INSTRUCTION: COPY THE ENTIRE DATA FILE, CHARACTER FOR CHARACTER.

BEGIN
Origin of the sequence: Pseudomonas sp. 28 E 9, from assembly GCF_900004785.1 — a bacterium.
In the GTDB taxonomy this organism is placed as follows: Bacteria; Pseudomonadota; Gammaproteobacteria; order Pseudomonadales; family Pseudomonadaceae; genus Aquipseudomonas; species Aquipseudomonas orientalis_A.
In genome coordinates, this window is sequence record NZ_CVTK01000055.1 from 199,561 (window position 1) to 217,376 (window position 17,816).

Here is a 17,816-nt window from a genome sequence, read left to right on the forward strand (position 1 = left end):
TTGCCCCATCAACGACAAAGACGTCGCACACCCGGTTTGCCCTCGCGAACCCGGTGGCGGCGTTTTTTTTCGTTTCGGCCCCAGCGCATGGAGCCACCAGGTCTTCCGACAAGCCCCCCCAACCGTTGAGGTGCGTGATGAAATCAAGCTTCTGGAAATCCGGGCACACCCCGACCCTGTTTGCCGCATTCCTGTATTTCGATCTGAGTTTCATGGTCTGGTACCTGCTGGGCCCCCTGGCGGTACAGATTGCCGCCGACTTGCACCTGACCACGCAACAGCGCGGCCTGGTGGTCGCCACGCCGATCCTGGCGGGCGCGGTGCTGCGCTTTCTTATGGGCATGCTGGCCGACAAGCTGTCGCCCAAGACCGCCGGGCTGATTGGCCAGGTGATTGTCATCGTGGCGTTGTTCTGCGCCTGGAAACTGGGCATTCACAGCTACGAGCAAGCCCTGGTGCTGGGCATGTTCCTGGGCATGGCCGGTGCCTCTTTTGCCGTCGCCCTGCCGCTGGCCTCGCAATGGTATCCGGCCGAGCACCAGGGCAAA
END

Origin of the sequence: Pseudomonas sp. 28 E 9, from assembly GCF_900004785.1 — a bacterium.
In the GTDB taxonomy this organism is placed as follows: Bacteria; Pseudomonadota; Gammaproteobacteria; order Pseudomonadales; family Pseudomonadaceae; genus Aquipseudomonas; species Aquipseudomonas orientalis_A.
In genome coordinates, this window is sequence record NZ_CVTK01000055.1 from 199,561 (window position 1) to 217,376 (window position 17,816).

Here is a 17,816-nt window from a genome sequence, read left to right on the forward strand (position 1 = left end):
TTGCCCCATCAACGACAAAGACGTCGCACACCCGGTTTGCCCTCGCGAACCCGGTGGCGGCGTTTTTTTTCGTTTCGGCCCCAGCGCATGGAGCCACCAGGTCTTCCGACAAGCCCCCCCAACCGTTGAGGTGCGTGATGAAATCAAGCTTCTGGAAATCCGGGCACACCCCGACCCTGTTTGCCGCATTCCTGTATTTCGATCTGAGTTTCATGGTCTGGTACCTGCTGGGCCCCCTGGCGGTACAGATTGCCGCCGACTTGCACCTGACCACGCAACAGCGCGGCCTGGTGGTCGCCACGCCGATCCTGGCGGGCGCGGTGCTGCGCTTTCTTATGGGCATGCTGGCCGACAAGCTGTCGCCCAAGACCGCCGGGCTGATTGGCCAGGTGATTGTCATCGTGGCGTTGTTCTGCGCCTGGAAACTGGGCATTCACAGCTACGAGCAAGCCCTGGTGCTGGGCATGTTCCTGGGCATGGCCGGTGCCTCTTTTGCCGTCGCCCTGCCGCTGGCCTCGCAATGGTATCCGGCCGAGCACCAGGGCAAA